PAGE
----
Man Who Planned
Simcoe was born at Cotterstock, Northamptonshire, England, in 1752, and
was educated at Eton and at Merton College, Oxford. He served with the British
Army through most of the American Revolution, commanding the
from 1777 until he was invalided home in 1781. Elected to the British House of
Commons in 1790 for the constituency of St. Mawe's, Cornwall, he was appointed
the following year as the first lieutenant-governor of the new province of
Simcoe, Lieutenant- Governor of Upper Canada, from a 1791 painting by
Jean Laurent Mosnier.
Metropolitan Toronto Reference Library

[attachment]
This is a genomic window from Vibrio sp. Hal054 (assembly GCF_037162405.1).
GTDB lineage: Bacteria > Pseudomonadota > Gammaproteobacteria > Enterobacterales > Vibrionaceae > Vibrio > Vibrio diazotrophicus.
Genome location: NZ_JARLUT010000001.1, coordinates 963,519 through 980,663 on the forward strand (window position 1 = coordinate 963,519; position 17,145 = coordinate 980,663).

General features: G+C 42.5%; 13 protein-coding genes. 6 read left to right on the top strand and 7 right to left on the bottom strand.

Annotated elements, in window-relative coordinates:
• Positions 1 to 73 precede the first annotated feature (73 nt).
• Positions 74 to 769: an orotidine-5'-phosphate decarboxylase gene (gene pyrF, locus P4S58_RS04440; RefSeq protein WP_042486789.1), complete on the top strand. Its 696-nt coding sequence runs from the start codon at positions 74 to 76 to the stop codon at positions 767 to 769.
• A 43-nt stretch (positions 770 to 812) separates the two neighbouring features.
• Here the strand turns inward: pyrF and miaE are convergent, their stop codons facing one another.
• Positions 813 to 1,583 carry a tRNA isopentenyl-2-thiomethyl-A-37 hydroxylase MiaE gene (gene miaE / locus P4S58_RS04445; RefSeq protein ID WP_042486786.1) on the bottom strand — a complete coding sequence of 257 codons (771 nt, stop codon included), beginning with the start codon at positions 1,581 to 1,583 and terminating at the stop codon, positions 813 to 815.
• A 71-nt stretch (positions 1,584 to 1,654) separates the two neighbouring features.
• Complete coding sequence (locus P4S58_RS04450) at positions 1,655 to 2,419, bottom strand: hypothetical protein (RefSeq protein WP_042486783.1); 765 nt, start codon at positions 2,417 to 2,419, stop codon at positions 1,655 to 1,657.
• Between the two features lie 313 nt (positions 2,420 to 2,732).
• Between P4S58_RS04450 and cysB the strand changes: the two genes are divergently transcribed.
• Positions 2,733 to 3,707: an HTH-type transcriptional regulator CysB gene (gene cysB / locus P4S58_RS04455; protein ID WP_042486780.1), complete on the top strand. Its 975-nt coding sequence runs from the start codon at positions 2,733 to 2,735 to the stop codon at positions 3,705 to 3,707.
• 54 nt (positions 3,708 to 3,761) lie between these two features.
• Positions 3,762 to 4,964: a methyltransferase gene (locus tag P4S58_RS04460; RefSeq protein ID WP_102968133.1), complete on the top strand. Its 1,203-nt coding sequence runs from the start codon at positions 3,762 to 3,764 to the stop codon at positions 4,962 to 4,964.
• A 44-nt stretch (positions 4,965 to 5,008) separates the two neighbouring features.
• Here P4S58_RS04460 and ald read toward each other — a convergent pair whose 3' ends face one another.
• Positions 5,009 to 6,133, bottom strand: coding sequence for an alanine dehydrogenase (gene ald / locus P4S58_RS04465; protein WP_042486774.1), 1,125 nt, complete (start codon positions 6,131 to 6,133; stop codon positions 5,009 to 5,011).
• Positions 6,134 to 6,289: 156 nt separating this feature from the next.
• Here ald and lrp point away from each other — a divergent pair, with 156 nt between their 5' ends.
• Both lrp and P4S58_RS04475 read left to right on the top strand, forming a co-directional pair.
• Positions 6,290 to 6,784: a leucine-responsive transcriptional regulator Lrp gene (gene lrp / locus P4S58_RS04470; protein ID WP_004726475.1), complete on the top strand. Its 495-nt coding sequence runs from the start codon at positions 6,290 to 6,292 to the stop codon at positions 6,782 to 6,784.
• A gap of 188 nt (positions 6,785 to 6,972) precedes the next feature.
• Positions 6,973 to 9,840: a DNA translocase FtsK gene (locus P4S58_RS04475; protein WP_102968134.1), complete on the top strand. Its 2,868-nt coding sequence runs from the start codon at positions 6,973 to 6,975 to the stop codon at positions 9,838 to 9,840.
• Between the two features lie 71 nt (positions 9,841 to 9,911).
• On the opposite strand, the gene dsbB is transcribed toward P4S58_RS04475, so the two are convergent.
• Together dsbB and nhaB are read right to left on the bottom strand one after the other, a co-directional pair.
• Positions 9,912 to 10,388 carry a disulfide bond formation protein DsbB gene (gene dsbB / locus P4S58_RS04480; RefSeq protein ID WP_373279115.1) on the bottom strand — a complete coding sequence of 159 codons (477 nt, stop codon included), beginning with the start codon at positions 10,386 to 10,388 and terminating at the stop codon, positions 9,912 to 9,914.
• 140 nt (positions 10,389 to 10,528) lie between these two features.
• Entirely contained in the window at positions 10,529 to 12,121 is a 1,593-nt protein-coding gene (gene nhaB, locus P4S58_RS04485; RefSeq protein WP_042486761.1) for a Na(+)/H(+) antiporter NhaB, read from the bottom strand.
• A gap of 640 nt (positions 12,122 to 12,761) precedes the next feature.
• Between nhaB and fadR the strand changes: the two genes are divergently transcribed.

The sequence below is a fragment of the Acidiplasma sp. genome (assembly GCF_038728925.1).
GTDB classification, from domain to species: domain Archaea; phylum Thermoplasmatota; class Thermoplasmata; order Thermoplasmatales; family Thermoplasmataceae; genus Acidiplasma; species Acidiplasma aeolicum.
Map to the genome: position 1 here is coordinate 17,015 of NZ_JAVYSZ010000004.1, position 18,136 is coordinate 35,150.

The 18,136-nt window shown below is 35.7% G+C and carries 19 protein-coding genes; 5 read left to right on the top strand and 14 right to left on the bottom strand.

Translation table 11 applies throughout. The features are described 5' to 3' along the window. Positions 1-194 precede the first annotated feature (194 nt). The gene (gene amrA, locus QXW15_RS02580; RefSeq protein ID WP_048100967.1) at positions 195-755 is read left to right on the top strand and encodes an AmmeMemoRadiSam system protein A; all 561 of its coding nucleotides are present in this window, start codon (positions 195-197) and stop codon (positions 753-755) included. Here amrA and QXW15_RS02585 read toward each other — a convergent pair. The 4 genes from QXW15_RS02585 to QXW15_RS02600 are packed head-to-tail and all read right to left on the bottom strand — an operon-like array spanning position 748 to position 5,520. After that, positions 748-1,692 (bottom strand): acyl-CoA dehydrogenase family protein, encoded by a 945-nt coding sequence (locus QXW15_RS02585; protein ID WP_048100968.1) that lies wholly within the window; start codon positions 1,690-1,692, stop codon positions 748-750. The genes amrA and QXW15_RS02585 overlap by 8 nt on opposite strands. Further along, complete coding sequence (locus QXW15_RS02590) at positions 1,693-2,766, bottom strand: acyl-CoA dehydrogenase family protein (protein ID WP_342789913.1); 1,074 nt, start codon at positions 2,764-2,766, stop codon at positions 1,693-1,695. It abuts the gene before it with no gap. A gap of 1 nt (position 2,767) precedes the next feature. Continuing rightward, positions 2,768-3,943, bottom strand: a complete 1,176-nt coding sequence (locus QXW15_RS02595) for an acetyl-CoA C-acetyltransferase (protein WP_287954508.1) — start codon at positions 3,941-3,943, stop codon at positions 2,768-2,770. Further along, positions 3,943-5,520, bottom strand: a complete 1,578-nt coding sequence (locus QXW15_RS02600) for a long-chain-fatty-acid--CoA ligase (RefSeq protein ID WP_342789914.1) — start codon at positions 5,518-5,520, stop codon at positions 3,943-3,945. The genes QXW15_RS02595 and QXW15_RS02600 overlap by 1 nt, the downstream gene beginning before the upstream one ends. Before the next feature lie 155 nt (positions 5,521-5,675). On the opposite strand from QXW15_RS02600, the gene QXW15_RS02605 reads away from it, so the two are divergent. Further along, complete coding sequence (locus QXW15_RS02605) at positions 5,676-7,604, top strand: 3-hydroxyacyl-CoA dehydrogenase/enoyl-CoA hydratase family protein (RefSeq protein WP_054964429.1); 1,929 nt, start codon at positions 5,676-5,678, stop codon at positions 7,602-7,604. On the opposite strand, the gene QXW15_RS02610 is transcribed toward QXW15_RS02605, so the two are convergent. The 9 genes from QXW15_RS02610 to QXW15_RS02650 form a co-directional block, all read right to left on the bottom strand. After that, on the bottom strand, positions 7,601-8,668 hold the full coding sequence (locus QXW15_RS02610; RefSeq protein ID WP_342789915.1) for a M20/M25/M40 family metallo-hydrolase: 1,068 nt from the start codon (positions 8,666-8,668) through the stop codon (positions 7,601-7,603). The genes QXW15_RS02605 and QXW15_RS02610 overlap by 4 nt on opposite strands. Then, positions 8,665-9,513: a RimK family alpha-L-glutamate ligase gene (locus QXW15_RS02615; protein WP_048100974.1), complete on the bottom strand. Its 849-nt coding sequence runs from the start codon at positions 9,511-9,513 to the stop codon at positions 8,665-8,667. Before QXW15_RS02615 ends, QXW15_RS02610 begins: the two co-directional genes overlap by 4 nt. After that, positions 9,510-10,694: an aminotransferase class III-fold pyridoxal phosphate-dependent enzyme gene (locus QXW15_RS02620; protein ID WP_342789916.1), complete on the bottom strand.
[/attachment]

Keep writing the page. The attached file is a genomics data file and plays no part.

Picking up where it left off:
Simcoe and his
wife, the gifted artist and diarist
Posthuma Simcoe, arrived in Upper Canada in 1792. The governor chose
Newark (now Niagara-on-the-Lake) as his first capital, then in 1794 moved the
government offices to
York (now Toronto).
progressive immigration schemes and road-building policies boosted the colony's
economic development, although his
Tory views on class privilege
and church-state relations contained the seeds for future discontent.
After leaving Upper Canada in 1796,
as governor of the colony of San Domingo in the West Indies and as military
commander at Plymouth. He died at Exeter, England, in 1806, before he could
take up his appointment as military commander-in-chief in India.